Currencies

The U.S. dollar advanced against the yen and the Australia dollar but was lower against the euro, pound sterling and Swiss franc. It was virtually unchanged against the Canadian dollar. The euro is rising thanks in part to the improving economy — provisional flash first quarter gross domestic product increased 0.5 percent on the quarter for a second quarter and was up 1.7 percent from the same quarter a year ago. The good GDP number was supported by an improved composite PMI for April suggesting that economic growth in the region is running at the highest rate in six years. This is in contrast to the disappointing first quarter growth of the U.S. and continuing doubt whether President Donald Trump will be able to pass the pro-growth initiatives that he promised during his campaign.

 

And while the euro is rising, the yen is going in the opposite direction — the yen is declining as currently investors are not seeking a safe haven and the spread between Japanese and U.S. interest rates widens. On Wednesday the U.S. currency rallied and hit a more than six-week high against the yen after the Federal Reserve signaled it was still on track for two more interest rate increases this year. Even before the Fed statement, the dollar had hit more than six-week highs against the yen as traders digested the possibility of ultra-long U.S. bond issuance and stronger-than-expected April U.S. services sector growth.


 

Selected currencies — weekly results

2016 2017 % Change
Dec 30 April 28 May 5 Week 2016
U.S. $ per currency
Australia A$ 0.7215 0.750 0.742 -1.0% 2.9%
New Zealand NZ$ 0.6948 0.687 0.692 0.8% -0.4%
Canada C$ 0.7443 0.732 0.732 0.0% -1.6%
Eurozone euro (€) 1.0534 1.089 1.100 0.9% 4.4%
UK pound sterling (£) 1.2333 1.295 1.298 0.2% 5.3%
Currency per U.S. $
China yuan 6.9450 6.894 6.903 -0.1% 0.6%
Hong Kong HK$* 7.7533 7.778 7.784 -0.1% -0.4%
India rupee 67.9238 64.246 64.375 -0.2% 5.5%
Japan yen 116.8100 111.450 112.480 -0.9% 3.8%
Malaysia ringgit 4.4862 4.341 4.339 0.1% 3.4%
Singapore Singapore $ 1.4465 1.397 1.406 -0.6% 2.9%
South Korea won 1205.8300 1137.650 1140.070 -0.2% 5.8%
Taiwan Taiwan $ 32.3260 30.210 30.180 0.1% 7.1%
Thailand baht 35.8100 34.590 34.658 -0.2% 3.3%
Switzerland Swiss franc 1.0174 0.9946 0.9869 0.8% 3.1%
*Pegged to U.S. dollar
Source: Bloomberg

 

Indicator scoreboard

Eurozone

First quarter preliminary flash gross domestic product expanded 0.5 percent on the quarter. This matched its upwardly revised rate for the fourth quarter of 2016. However, base effects saw the annual increase in total output slip a tick to 1.7 percent. There are no additional details provided in the preliminary flash release. National data will be provided in the full flash report due May 16 while the key GDP expenditure components will not be available until June 8.


 

April manufacturing PMI was 56.7, 0.5 points above its final March reading and indicative of the strongest rate of business activity in six years. The reading reflected very healthy gains in output and new orders (both largest since April 2011) as well as faster job creation. New export business also increased at its quickest rate since 2011 while suppliers' delivery times lengthened significantly. Employment was equally robust. Against this backdrop, business sentiment regarding the year ahead almost matched January's record high. Price pressures remained elevated with input costs increasing at a rate close to February's 69-month high and factory gate inflation also only just short of March's nearly 6-year peak. Seven out of the eight nations covered recorded an improvement in operating conditions, the sole exception being Greece which reported an eighth consecutive deterioration. The best performer was Germany (58.2) ahead of Austria (58.1) and the Netherlands (57.8). Italy (56.2) also had a good month and France (55.1) climbed to a reassuring 72-month high. Ireland (55.0) and Spain (54.5) lagged but were still well into positive growth territory and even Greece (48.2) at least managed a 4-month peak.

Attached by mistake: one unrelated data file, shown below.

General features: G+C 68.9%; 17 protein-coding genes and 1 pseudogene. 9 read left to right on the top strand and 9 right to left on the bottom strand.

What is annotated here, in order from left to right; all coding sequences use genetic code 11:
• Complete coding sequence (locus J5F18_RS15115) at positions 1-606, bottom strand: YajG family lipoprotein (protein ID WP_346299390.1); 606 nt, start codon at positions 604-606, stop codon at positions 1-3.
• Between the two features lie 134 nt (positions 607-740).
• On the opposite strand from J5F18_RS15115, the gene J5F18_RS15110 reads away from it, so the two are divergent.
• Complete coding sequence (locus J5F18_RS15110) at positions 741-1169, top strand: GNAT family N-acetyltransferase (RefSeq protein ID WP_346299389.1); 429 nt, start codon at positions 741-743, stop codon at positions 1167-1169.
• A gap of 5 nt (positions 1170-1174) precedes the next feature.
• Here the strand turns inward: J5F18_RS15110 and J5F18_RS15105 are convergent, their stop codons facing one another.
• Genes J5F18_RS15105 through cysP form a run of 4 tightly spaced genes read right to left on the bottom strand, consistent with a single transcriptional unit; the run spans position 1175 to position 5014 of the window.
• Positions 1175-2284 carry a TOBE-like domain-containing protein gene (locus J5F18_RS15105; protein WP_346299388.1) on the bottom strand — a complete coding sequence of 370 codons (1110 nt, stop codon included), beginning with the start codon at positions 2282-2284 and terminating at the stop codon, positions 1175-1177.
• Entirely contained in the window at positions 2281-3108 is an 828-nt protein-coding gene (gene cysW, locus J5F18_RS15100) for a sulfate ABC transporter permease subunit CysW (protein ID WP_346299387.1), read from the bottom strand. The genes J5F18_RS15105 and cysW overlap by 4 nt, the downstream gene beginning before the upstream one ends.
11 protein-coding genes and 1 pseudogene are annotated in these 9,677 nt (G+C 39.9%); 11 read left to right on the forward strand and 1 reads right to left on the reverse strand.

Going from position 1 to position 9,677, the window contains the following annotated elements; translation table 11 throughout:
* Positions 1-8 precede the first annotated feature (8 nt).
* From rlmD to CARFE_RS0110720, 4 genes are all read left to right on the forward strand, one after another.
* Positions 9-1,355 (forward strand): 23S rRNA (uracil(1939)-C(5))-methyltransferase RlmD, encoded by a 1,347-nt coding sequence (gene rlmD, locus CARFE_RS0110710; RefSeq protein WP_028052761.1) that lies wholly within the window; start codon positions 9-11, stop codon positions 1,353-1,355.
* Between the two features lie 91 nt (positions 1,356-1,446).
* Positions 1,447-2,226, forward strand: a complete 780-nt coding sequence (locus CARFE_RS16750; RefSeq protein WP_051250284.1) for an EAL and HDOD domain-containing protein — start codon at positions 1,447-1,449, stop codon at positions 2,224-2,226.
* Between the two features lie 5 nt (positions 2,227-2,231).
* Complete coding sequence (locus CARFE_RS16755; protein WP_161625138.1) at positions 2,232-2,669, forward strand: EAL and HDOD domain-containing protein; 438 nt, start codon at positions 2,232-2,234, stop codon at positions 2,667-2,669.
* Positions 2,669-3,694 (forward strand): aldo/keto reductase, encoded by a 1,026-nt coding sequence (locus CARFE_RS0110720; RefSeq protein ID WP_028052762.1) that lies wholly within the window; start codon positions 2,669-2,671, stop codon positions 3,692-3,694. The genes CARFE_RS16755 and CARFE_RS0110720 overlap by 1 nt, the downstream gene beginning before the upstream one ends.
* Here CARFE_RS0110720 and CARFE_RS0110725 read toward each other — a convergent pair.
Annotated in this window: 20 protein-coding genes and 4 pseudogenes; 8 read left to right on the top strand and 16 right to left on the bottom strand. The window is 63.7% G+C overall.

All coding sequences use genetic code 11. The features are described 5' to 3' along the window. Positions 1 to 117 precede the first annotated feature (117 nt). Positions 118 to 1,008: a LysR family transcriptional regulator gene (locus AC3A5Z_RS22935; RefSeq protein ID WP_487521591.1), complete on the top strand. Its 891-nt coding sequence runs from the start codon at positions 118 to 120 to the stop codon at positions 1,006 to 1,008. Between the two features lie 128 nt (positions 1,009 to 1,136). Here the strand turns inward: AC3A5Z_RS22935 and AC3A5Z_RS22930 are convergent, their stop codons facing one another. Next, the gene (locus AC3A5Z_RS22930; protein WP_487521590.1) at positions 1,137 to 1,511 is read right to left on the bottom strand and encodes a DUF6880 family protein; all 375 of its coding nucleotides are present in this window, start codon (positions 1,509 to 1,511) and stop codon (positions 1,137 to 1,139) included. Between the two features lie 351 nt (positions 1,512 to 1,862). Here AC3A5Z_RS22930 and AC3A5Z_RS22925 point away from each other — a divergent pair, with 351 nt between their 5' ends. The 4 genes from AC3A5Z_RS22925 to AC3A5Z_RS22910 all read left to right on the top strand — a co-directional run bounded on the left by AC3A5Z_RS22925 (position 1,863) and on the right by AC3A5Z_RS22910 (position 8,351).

Asia/Pacific

Australia

March merchandise trade surplus narrowed to A$3.1 billion from a revised A$3.7 billion in February. The trade balance has now been in surplus for five consecutive months after nearly three years in deficit, helped by strong global commodity prices.  Exports were up 2.4 percent on the month largely driven by a sharp increase in exports of non-monetary gold (around 6 percent of the total). Exports of rural goods (around 12 percent of the total) also recorded a solid gain in March, augmented by a modest increase in exports of services (19 percent of the total). Exports of non-rural goods (around 63 percent of the total) were flat on the month. Seasonally adjusted exports were up 29.2 percent on the year. Imports were up 4.6 percent on the month and were mainly driven by stronger imports of consumption goods and intermediate and other merchandise goods, offsetting lower imports of capital goods and flat services imports. On the year, imports were 7.3 percent higher.